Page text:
To support a disciplinary conviction, due process requires only that the Hearing Officer's decision be supported by "some evidence." Superintendent, Mass. Corr. Inst. v. Hill, 472 U.S. 445, 454 (1985); Wolff v. McDonnell, 418 U.S. 539, 570-71 (1974); Piggie v. Cotton, 344 F.3d 674, 677 (7th Cir. 2003). The "some evidence" test is satisfied by "any evidence in the record that could support the conclusion reached by the disciplinary board, " even if "no direct evidence" exists. Hill, 472 U.S. at 455-57. Although the evidence before the hearing officer must "point to the accused's guilt, " Lenea v. Lane, 882 F.2d 1171, 1175 (7th Cir. 1989), the standard of some evidence "does not require evidence that logically precludes any conclusion but the one reached by the disciplinary board." Hill, 472 U.S. at 457. The determination should be upheld if "there is any evidence in the record that could support the conclusion reached." Id. Even "meager" proof will suffice so long as "the record is not so devoid of evidence that the findings of the disciplinary board were without support or otherwise arbitrary." Id. A federal habeas court "will overturn the [hearing officer's] decision only if no reasonable adjudicator could have found [the petitioner] guilty of the offense on the basis of the evidence presented." Henderson v. United States Parole Comm'n, 13 F.3d 1073, 1077 (7th Cir. 1994).
Allen was found guilty of violating state law - involuntary manslaughter. In Indiana, involuntary manslaughter occurs when a person kills another person while committing certain crimes, including battery. Ind. Code § 35-42-1-4(c). There is no requirement of intent. Here Allen admits that he struck McCurdy, but argues that he did not intend to hurt him and that he did not cause McCurdy's death, rather that McCurdy died as a result of a fall. In finding Allen guilty of violating state law, the hearing officer considered the contents of the confidential internal affairs file which detailed the extensive investigation that was done of the circumstances surrounding McCurdy's death. The investigation included review of medical records, statements from medical staff and other witnesses, and multiple interviews of Allen. A review of the medical records by medical staff indicated that McCurdy died from the effects of a subdural hematoma suffered during the assault by Allen. Allen stated: "It wasn't intentional. I wasn't trying to hurt him. We had been having problems. He started cussing and if he didn't do that I wouldn't have hit him." There is some evidence that McCurdy died as a result of Allen's battery, and thus that Allen violated state law by committing voluntary manslaughter. While Allen complains that the evidence is insufficient to establish beyond a reasonable doubt that he caused McCurdy's death, he misapprehends the level of evidence necessary to sustain the guilty finding in this disciplinary proceeding. "Some evidence" is all that is required that there is more than enough evidence to find Allen guilty of violating state law. Allen therefore has not shown that there was insufficient evidence against him.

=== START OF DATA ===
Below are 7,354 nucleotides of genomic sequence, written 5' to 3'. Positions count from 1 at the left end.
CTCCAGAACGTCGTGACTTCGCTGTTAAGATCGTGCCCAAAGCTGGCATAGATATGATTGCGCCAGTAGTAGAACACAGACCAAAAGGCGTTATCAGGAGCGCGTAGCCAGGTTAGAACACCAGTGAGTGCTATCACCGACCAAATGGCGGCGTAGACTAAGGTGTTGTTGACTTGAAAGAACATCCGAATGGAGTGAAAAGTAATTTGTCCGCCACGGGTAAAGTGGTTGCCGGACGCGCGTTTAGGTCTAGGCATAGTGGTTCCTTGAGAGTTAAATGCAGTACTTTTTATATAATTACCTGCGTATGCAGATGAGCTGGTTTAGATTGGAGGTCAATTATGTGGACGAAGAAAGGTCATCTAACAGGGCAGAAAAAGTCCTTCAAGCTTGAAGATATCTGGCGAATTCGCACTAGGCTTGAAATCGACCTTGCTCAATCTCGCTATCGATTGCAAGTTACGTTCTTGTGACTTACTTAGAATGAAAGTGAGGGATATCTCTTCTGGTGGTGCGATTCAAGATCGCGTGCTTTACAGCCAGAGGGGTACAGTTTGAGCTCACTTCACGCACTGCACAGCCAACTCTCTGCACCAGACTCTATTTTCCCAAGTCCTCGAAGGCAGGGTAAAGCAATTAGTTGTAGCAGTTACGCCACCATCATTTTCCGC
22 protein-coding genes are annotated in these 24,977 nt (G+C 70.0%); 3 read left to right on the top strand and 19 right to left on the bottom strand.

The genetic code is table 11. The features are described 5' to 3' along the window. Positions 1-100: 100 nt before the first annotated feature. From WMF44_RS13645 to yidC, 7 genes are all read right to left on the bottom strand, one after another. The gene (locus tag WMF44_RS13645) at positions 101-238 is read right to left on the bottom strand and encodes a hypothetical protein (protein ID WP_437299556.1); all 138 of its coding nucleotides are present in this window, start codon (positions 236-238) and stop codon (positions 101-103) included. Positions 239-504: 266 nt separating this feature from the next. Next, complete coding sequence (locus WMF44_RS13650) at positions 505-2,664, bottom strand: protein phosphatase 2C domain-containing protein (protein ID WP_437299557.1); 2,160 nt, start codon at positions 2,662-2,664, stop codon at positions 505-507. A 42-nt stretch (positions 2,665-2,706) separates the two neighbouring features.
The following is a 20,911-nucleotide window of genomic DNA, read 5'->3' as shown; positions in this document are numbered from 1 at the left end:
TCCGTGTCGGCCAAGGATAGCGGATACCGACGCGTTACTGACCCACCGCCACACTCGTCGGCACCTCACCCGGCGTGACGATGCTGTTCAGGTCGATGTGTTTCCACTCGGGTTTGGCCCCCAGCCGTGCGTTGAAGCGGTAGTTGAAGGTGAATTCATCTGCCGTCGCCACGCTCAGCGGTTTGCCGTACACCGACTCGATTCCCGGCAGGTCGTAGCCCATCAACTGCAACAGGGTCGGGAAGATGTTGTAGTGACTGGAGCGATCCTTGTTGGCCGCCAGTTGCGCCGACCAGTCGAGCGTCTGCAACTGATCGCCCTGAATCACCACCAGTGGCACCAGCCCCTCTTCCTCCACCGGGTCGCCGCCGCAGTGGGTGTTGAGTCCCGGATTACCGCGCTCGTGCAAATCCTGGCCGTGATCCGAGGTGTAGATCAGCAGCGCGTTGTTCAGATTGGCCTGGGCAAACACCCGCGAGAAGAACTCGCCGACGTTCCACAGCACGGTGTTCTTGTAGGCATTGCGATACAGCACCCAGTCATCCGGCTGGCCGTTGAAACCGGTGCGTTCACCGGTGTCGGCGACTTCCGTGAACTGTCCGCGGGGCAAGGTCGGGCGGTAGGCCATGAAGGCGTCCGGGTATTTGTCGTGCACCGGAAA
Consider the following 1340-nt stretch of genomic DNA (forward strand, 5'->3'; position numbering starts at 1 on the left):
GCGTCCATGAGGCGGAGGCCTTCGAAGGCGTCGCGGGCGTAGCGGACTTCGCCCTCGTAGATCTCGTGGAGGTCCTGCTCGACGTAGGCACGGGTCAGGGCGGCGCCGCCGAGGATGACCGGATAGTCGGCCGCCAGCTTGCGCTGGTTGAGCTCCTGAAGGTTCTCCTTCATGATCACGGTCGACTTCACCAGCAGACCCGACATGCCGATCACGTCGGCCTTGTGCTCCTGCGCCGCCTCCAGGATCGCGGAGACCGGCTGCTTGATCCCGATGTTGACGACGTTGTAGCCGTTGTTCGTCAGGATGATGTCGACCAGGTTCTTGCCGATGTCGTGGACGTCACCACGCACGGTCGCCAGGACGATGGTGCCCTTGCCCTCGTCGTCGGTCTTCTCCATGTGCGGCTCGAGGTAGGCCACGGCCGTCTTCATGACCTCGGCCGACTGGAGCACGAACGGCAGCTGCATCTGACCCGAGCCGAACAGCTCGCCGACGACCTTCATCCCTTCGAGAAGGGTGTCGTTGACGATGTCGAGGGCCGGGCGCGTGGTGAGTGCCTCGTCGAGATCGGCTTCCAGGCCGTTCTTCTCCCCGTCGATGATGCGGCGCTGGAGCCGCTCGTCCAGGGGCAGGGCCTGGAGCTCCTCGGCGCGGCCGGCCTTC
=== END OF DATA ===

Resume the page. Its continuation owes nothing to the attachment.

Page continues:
"The touchstone of due process is protection of the individual against arbitrary action of the government." Wolff, 418 U.S. at 558. There was no arbitrary action in any aspect of the charge, disciplinary proceedings, or sanctions involved in the events identified in this action, and there was no constitutional infirmity in the proceeding which entitles Allen to the relief he seeks. Accordingly, Allen's petition for a writ of habeas corpus must be denied and the action dismissed. Judgment consistent with this Entry shall now issue.
IT IS SO ORDERED.